Bodyless is an interactive VR work created in the style of Surrealism. Hsin-Chien Huang begins with his family memory to depict Taiwan under Martial Law and how the humanity of a society is reduced to a collective identified and evaluated by its leadership.
Despite referring to a period that has long passed, the work sheds light on the similar cycle of authoritarianism present with the rise of digital technology. The government has used new technologies such as digital surveillance, big data, and artificial intelligence to monitor its people. National policies are announced by powerful world leaders through tweets that are under 140 characters long, civilians are simplified into pixels on a screen, drones are given powers to determine and judge targets that are to be killed, and actual lives and people identified and tagged as terrorists have become targets and numbers are that are to be exterminated.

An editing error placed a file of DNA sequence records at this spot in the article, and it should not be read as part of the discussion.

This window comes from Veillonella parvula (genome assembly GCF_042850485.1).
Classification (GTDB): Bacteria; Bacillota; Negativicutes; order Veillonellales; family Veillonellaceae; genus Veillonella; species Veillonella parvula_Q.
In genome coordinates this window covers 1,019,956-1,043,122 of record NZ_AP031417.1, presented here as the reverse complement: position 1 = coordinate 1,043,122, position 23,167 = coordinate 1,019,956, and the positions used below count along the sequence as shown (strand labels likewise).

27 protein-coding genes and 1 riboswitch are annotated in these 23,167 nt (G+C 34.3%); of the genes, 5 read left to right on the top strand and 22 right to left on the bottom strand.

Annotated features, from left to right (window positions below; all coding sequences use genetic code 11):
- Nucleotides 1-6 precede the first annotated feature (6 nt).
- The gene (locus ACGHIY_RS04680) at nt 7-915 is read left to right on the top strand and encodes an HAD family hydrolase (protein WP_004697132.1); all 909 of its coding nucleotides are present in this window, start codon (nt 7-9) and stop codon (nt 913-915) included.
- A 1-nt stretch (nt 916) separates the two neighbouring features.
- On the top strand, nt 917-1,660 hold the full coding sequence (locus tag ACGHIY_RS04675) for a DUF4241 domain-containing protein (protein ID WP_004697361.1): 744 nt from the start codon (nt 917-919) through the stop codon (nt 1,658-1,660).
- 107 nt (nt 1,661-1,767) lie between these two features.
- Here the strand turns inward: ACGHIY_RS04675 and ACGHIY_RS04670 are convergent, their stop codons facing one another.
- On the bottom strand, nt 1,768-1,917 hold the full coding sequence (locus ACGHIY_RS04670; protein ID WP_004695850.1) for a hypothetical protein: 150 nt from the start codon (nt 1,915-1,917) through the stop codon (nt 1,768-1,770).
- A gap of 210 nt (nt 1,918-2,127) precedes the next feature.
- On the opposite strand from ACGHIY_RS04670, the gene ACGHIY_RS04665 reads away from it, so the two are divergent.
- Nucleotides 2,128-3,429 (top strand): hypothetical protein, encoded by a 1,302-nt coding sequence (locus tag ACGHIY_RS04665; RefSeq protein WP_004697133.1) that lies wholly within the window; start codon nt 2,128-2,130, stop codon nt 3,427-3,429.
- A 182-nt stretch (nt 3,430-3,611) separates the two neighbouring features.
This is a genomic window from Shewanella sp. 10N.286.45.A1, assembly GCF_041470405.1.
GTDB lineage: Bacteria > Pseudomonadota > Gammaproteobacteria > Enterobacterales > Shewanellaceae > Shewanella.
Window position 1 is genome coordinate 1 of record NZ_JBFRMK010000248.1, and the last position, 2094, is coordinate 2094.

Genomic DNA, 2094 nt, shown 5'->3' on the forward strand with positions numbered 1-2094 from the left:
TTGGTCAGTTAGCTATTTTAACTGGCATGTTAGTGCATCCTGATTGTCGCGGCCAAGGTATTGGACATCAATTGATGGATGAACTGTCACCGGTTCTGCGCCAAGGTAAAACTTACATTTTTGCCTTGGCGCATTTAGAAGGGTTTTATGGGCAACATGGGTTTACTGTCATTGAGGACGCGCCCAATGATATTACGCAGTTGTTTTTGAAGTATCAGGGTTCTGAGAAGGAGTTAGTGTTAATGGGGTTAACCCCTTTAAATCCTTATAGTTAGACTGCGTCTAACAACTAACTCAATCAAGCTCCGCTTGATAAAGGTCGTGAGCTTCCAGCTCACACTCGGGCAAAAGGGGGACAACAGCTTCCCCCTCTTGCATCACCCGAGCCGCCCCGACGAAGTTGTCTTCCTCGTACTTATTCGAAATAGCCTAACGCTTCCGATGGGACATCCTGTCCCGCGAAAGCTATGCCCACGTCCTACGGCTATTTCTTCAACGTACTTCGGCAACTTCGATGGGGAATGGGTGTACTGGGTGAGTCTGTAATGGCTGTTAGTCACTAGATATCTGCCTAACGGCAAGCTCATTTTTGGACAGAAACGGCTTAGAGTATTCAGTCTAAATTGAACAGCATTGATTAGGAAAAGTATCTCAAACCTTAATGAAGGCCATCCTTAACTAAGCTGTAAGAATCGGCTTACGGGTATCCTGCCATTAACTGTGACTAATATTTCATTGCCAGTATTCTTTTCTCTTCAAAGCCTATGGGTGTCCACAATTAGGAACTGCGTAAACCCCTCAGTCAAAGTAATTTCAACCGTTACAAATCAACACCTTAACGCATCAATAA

In Bodyless, the Martial Law of the past merges with current digital technologies and becomes the oppressive culprit that causes opposition between people’s lives and beliefs. An elderly political prisoner dies alone during a secret government experiment, and audiences experience the journey through the eyes of the older man. The elder’s soul descends into the underworld after death. This corresponds to Taiwanese folk beliefs in which the gates to hell open during the Lunar Ghost Month, and the deceased are allowed to return to the world of the living to visit their families. The viewer’s first perspective matches that of the elderly, manifesting the quintessentially Taiwanese spiritual world interwoven with folk belief and nature.